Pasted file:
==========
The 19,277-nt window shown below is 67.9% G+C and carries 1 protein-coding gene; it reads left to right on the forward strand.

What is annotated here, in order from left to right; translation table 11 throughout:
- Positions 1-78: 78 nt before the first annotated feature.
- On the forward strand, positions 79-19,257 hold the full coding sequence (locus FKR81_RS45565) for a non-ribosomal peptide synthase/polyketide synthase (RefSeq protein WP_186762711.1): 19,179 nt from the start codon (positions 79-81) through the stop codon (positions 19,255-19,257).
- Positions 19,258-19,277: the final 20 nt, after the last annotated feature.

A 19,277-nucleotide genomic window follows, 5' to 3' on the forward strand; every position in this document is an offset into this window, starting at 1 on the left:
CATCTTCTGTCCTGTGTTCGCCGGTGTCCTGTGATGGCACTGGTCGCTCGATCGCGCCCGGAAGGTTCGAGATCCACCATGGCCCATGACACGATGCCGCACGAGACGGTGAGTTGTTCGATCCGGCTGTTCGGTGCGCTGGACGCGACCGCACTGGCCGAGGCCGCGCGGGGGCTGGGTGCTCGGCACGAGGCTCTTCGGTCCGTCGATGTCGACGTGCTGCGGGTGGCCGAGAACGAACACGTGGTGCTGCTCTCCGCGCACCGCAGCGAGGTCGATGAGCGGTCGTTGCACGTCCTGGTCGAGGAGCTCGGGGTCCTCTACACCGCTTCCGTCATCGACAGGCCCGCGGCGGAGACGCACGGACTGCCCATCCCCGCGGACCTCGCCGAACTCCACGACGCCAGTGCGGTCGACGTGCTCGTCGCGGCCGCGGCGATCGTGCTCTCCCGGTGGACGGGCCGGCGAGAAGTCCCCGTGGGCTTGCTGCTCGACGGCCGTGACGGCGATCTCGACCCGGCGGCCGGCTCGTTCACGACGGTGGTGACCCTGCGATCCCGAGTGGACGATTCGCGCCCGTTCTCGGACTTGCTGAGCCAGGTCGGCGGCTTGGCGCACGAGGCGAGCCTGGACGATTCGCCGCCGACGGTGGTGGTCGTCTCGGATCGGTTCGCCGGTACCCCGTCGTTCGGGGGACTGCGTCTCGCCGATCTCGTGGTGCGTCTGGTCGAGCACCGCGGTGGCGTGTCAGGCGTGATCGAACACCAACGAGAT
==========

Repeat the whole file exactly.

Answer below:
The 19,277-nt window shown below is 67.9% G+C and carries 1 protein-coding gene; it reads left to right on the forward strand.

What is annotated here, in order from left to right; translation table 11 throughout:
- Positions 1-78: 78 nt before the first annotated feature.
- On the forward strand, positions 79-19,257 hold the full coding sequence (locus FKR81_RS45565) for a non-ribosomal peptide synthase/polyketide synthase (RefSeq protein WP_186762711.1): 19,179 nt from the start codon (positions 79-81) through the stop codon (positions 19,255-19,257).
- Positions 19,258-19,277: the final 20 nt, after the last annotated feature.

A 19,277-nucleotide genomic window follows, 5' to 3' on the forward strand; every position in this document is an offset into this window, starting at 1 on the left:
CATCTTCTGTCCTGTGTTCGCCGGTGTCCTGTGATGGCACTGGTCGCTCGATCGCGCCCGGAAGGTTCGAGATCCACCATGGCCCATGACACGATGCCGCACGAGACGGTGAGTTGTTCGATCCGGCTGTTCGGTGCGCTGGACGCGACCGCACTGGCCGAGGCCGCGCGGGGGCTGGGTGCTCGGCACGAGGCTCTTCGGTCCGTCGATGTCGACGTGCTGCGGGTGGCCGAGAACGAACACGTGGTGCTGCTCTCCGCGCACCGCAGCGAGGTCGATGAGCGGTCGTTGCACGTCCTGGTCGAGGAGCTCGGGGTCCTCTACACCGCTTCCGTCATCGACAGGCCCGCGGCGGAGACGCACGGACTGCCCATCCCCGCGGACCTCGCCGAACTCCACGACGCCAGTGCGGTCGACGTGCTCGTCGCGGCCGCGGCGATCGTGCTCTCCCGGTGGACGGGCCGGCGAGAAGTCCCCGTGGGCTTGCTGCTCGACGGCCGTGACGGCGATCTCGACCCGGCGGCCGGCTCGTTCACGACGGTGGTGACCCTGCGATCCCGAGTGGACGATTCGCGCCCGTTCTCGGACTTGCTGAGCCAGGTCGGCGGCTTGGCGCACGAGGCGAGCCTGGACGATTCGCCGCCGACGGTGGTGGTCGTCTCGGATCGGTTCGCCGGTACCCCGTCGTTCGGGGGACTGCGTCTCGCCGATCTCGTGGTGCGTCTGGTCGAGCACCGCGGTGGCGTGTCAGGCGTGATCGAACACCAACGAGAT